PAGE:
Despite the fact that 1.3 trillion photos will likely be taken in 2017, it is ironically difficult to find good sources of information about high-end photography on the Internet. Granted, the vast majority of those 1.3 trillion images will be captured on smartphone cameras by folks who don't even consider themselves hobbyist photographers. And most of the photography news sites have business models that require them to focus their energy on the middle of the professional and hobbyist photography market. Nonetheless, if you're a gear nerd and obsessed with the top end of camera equipment, the same way that a car enthusiast might be about Ferrari's, Lamborghini's, Porsche's, etc., you have a limited selection of online resources to help satisfy your information needs.
This is a real shame at this particular point in time given that we are going through a renaissance of sorts at the high end of photographic gear. There are some very exciting developments in the medium format digital market right now. Phase One and Hasselblad introduced 100 megapixel systems in 2016. And in 2017 we will have two new 50 megapixel, mirrorless, medium format cameras on the market from Hasselblad and Fujifilm at significantly lower price points than the typical entry-level medium format camera. These two mirrorless medium format cameras are also more compact than the current crop of SLR medium format cameras which tend to be bulky enough that their use for certain types of photography can be challenging.
If you want to stay informed about a medium digital format photography marketplace that all of a sudden is moving kinda fast, your best bets are actually forums, and in particular, the forums at Luminous Landscape or GetDPI. Many folks who own medium format gear, who sell it, and who are otherwise quite knowledgeable about medium format photography congregate in these two forums. In general, following these two forums is an awesome way to stay informed and to discuss all manner of topics relevant to this sort of gear and the types of photography for which it is well-suited. I've learned a ton, particularly from the LuLa forums, since I got into medium format digital four years back.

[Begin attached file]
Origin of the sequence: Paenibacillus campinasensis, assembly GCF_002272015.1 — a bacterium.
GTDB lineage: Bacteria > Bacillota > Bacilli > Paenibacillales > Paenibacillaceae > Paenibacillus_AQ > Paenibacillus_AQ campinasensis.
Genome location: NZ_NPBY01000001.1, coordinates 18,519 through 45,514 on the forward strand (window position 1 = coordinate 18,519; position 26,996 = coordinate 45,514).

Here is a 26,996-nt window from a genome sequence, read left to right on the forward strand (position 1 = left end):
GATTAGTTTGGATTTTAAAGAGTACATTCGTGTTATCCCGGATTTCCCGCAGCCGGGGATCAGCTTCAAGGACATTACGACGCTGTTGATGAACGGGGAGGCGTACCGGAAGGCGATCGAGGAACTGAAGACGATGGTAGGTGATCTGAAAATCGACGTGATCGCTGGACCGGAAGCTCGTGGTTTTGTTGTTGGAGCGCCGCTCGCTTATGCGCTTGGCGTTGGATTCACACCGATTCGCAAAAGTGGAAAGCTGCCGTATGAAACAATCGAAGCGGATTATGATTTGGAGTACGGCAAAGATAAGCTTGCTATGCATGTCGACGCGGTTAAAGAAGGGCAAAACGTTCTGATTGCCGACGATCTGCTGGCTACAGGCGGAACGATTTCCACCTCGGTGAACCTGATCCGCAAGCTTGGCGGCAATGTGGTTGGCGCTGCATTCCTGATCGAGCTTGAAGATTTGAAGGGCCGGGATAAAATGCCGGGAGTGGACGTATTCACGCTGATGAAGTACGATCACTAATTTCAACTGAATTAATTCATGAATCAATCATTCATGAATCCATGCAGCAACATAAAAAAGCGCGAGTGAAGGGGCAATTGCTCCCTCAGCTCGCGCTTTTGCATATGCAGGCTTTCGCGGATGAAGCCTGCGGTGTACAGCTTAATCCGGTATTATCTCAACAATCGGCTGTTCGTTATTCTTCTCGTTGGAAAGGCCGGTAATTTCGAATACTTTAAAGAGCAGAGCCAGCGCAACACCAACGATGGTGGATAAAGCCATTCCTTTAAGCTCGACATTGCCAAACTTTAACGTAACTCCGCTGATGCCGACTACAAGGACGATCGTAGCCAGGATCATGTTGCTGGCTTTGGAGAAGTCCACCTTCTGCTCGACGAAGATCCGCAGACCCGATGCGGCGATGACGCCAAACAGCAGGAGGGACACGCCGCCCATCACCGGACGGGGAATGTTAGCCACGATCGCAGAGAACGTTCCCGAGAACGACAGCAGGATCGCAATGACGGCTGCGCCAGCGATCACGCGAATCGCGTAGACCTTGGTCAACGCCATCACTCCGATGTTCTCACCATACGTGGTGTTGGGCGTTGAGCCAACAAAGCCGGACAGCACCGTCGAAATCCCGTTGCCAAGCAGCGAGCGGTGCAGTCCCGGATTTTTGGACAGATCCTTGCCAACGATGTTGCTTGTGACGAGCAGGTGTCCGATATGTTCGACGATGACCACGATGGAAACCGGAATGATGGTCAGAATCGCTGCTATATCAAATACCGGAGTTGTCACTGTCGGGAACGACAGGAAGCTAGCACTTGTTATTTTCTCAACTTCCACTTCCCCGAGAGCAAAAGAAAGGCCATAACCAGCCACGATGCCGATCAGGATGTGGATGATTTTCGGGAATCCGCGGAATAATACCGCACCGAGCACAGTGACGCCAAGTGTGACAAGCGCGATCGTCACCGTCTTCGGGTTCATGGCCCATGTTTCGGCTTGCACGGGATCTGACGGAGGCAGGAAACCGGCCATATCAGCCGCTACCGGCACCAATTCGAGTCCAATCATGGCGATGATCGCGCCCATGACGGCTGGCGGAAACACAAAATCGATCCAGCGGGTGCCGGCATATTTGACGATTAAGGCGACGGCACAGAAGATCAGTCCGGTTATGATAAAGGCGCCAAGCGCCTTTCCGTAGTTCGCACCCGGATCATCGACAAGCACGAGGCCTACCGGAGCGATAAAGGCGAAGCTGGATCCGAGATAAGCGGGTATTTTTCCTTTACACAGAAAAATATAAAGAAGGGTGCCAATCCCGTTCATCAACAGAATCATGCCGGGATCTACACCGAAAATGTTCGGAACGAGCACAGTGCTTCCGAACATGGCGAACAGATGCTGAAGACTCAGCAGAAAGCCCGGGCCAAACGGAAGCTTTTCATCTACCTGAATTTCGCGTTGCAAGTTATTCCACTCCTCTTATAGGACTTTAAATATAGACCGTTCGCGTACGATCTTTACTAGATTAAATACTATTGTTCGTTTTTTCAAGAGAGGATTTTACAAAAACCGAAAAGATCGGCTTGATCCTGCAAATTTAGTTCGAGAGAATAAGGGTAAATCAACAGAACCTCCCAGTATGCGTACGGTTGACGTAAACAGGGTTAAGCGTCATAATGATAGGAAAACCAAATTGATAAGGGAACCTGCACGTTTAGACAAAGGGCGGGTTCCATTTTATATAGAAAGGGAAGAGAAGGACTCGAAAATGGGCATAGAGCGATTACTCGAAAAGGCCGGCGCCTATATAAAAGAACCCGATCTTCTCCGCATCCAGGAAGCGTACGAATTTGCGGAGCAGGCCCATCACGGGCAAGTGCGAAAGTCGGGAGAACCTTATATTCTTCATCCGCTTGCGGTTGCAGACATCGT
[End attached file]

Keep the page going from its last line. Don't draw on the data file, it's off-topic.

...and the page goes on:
But forums, even ones filled with smart, decent folks discussing something as arcane as medium format digital cameras and photography, as we have seen with other flavors of social media in 2016 in discussions of US politics, are sometimes one post away from devolution into an irrational, angry mob. Which is exactly what's happened over the past few days on LuLa and GetDPI, starting with Kevin Raber, publisher of Luminous Landscape, reporting that Hasselblad had been purchased by drone maker DJI and speculating about Hasselblad's future.
I think that to understand the furor in the forums over Kevin Raber's article we have to go back a bit further to Hasselblad's recent history, which is not what one would say has been characterized by flawless execution. For instance, just prior to their current generation of gear, they put out two cameras--the Stellar and the Lunar--that were rebranded Sonys with minor cosmetic tweaks and significantly increased prices. Neither were successful and both were widely ridiculed by the photography press and community.
Hasselblad got a new CEO in 2015(?) and subsequently started announcing and shipping interesting products again. The Hasselblad CFV-50c is a very cool 50 megapixel digital back that can be attached to the classic Hasselblad V system cameras, giving them new life in a digital world. They announced the H6D series of professional medium format DSLR cameras in 50 and 100 megapixel variants with beautiful-looking new software. And they announced a stunning-looking small-form-factor mirrorless medium format cameras, the X1D, with a 50 megapixel sensor, a new lineup of lenses, and an attractive price point.
All of this would be great, if Hasselblad could actually ship cameras. You can lay hands on the CFV-50c and the H6D-50c, but, even though they're technically "shipping", virtually no one has received their H6D-100c or X1D orders yet, and it's unclear how long folks are going to have to wait before they will receive their orders. You can't just walk into a dealer right now and walk out with the systems in hand, or even a good estimate for when you might be able to get an order filled. Hasselblad, for reasons that are unclear, isn't able to give customers or dealers real clarity on when product will be coming to market in sufficient quantity to fill demand. There are a bunch of theories why this might be the case, some optimistic, some less so. With the X1D launch Hasselblad has promised ship dates that they haven't hit, continued to work on firmware that enables marketed launch features almost four months after the date the camera was supposed to launch, back-pedaled on certain features they claimed would be in the camera (built-in GPS), and claimed shipping success with just a tiny trickle of product hitting the market. Less attention has been paid to the H6D-100c, I suspect because far, far fewer people have ordered the $32k flagship camera, but after being announced in April of 2016, they still are not generally available.